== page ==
British Literature

From Course Expectations:

"Juniors in this survey course will take a brief look at British literature backwards: from modern day back to Shakespeare and beyond. Everybody will engage with pieces of writing in a variety of manners: from reader-response to close reading and literary criticism. Throughout the year, students will be exposed to a variety of writers, including both canonical and modern ones. Both poetry and prose will be studied; however, the short story form as well as poetry will be emphasized most."

P.S. Students will be happy to know that in the second edition of the textbook, I took out lectures on Beowulf, Cronin's Hatter's Castle, Galsworthy's The Forsyte Saga, Golding's Lord of the Flies. I also plan to devote more time to modern writing and thus sacrifice Defoe, but we'll see.

We're moving online!
(for the foreseeable future)

So, as the title suggests, we will not be meeting in room #26 (or room #17 if you're in 11B-2) starting 10/19/2020. All the assignments will be posted in Google Classroom. The instructions for submissions are also there. We are going to move forward with our usual VPQ homework. I will be helping you with the material on weekly Zoom meetings as I used to. Additionally, I have office hours: they are by appointment on Zoom. Since I work at school part-time, I will be able for office hours mostly on Wed or Fri. However, provided extenuating circumstances, I shall be glad to accommodate other times.

If you have any additional questions or concerns please reach out to daniil [dot] ozernyi [at] gmail [dot] com!

Taught at Collegium #16 Fall-Spring 2020-21 (four sections: 10A-1, 10A-2, 10B-1, 10B-2)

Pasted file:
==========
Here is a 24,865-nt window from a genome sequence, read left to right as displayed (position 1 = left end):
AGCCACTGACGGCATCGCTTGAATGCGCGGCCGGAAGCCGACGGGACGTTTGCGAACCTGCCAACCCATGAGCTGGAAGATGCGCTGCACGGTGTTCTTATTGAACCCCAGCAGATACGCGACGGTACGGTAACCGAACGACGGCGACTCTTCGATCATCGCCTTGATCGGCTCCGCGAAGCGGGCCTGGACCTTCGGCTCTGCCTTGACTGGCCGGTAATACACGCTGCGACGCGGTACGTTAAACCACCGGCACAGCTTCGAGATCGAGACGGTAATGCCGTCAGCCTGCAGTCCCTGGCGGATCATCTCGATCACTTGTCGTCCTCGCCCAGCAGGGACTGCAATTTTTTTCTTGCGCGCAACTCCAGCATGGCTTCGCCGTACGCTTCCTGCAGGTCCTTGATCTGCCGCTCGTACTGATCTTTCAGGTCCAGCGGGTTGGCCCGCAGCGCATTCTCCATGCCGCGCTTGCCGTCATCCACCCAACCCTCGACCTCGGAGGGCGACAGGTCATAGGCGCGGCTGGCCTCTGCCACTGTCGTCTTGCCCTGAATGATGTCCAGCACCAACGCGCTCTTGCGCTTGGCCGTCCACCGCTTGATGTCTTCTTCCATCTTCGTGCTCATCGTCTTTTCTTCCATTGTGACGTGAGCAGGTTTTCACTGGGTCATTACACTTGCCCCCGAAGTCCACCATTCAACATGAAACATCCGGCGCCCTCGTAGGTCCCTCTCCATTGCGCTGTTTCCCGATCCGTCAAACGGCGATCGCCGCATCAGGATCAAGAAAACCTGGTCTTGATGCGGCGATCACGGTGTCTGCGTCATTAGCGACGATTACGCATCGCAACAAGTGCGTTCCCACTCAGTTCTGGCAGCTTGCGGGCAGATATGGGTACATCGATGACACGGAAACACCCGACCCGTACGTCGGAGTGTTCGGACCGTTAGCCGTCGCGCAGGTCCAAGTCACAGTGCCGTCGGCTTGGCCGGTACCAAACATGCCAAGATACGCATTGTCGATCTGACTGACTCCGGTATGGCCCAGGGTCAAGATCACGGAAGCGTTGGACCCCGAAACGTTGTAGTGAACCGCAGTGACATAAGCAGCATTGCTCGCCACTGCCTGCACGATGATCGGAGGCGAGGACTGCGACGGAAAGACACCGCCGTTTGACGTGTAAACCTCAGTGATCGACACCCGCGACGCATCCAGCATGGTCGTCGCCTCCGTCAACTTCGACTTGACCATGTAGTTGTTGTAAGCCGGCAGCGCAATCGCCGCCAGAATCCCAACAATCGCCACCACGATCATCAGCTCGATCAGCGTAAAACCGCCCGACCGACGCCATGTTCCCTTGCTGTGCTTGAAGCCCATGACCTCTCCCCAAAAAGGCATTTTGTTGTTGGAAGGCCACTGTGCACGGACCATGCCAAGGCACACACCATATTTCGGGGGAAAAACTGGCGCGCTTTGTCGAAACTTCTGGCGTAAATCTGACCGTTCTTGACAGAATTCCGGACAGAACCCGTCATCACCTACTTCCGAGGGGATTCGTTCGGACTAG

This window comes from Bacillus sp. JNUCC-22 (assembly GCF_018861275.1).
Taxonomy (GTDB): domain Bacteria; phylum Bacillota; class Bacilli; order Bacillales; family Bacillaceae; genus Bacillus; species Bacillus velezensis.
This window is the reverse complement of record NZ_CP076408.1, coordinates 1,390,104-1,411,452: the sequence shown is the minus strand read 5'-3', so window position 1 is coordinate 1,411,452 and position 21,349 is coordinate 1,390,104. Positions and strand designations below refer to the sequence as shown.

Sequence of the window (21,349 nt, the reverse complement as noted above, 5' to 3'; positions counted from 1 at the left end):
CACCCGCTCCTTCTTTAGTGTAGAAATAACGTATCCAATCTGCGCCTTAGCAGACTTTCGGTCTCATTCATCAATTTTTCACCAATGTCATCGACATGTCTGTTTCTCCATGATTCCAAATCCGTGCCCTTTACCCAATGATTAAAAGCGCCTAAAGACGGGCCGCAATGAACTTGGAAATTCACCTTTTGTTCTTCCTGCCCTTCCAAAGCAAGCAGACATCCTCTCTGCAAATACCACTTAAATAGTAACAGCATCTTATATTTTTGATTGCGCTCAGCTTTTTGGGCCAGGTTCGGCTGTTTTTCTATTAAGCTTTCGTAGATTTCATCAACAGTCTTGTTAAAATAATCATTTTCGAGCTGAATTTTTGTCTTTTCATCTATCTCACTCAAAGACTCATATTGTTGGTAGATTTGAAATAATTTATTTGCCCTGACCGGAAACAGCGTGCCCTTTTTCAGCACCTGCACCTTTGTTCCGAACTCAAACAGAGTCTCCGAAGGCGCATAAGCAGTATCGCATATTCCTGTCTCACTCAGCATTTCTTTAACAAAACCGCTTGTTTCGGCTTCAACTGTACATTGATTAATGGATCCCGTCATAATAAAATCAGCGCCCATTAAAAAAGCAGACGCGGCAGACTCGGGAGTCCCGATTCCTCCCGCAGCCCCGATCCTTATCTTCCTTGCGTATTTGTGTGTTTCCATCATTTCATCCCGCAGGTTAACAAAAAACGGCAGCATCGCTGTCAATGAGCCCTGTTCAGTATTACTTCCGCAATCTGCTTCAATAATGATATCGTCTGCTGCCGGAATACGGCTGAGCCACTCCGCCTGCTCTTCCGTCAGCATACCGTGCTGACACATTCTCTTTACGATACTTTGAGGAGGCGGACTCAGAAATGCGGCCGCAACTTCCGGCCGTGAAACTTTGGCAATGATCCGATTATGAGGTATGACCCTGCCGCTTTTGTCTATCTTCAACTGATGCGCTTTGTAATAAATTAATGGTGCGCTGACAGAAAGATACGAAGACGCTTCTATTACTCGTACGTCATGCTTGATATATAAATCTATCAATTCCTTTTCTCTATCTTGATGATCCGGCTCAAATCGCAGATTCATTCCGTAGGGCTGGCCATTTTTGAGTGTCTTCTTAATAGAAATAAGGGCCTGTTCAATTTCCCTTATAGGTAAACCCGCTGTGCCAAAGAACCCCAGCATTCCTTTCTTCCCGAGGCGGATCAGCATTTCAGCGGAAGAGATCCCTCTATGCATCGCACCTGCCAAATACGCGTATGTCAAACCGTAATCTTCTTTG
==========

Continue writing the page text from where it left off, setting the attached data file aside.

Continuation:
Required texts:

  • British Literature, 2nd Ed. (2020) by Daniil Ozernyi and Olha Sierostanova

  • a copybook or a notebook of your own choosing

Assessment criteria

In-class Discussion (max 6 points, 2 discussions combine to form one discussion grade)

You get

  • 1 you present a distraction to others or negatively affect class in other ways.

  • 2 if you did not open your mouth a single time.

  • 3 if your contributions are limited by "yes/no/maybe," and alike.

  • 4 if you contribute only marginally. You didn’t read the text, but you googled what it was about. You don’t ask meaningful questions or interpret the reading.

  • 5 if you contribute but ideas are not supported by the text. You might just say one thing or two, but then disengage from the conversation. You may repeat points that were already made, dominate discussion.

  • 6 if you positively enrich discussion with deep questions and/or interpretations of the readings. You quote text. You listen carefully and respond to others’ ideas perceptively. You do not dominate the discussion.

Homework: Vocabulary (max 3 points)

You get

  • 1 if you did not write anything.

  • 2 if you forgot definition(s), part of speech, or sentence.

  • 3 if you completed every part.

Homework: Paragraph (max 6 points)

You get

  • 1 if you did not write anything.

  • 2 if you wrote a paragraph, but it was impossible to understand because of grammatical/lexical mistakes, or your writing was irrelevant to the reading.

  • 3 if your writing had little to do with the text, or you did not analyse language, did not express your view on precise points, your writing is generic with the main point hard to discern.

  • 4 if your writing contained some ideas, but did not focus on one. Instead, it seemed to be a number of sentences piled together. The main point might be not discernible.

  • 5 if your writing was fine, but you wrote too little, or there is not enough analysis in your writing, or there are gross (significant) mistakes.

  • 6 if you did a great job, and your work is completed well.

Homework: Question (max 3 points)

You get

  • 1 if you did not write anything.

  • 2 if you had a question, but it was factual.

  • 3 if you did a great job and your question was good.

Complete reading list: short prose

Complete reading list: poetry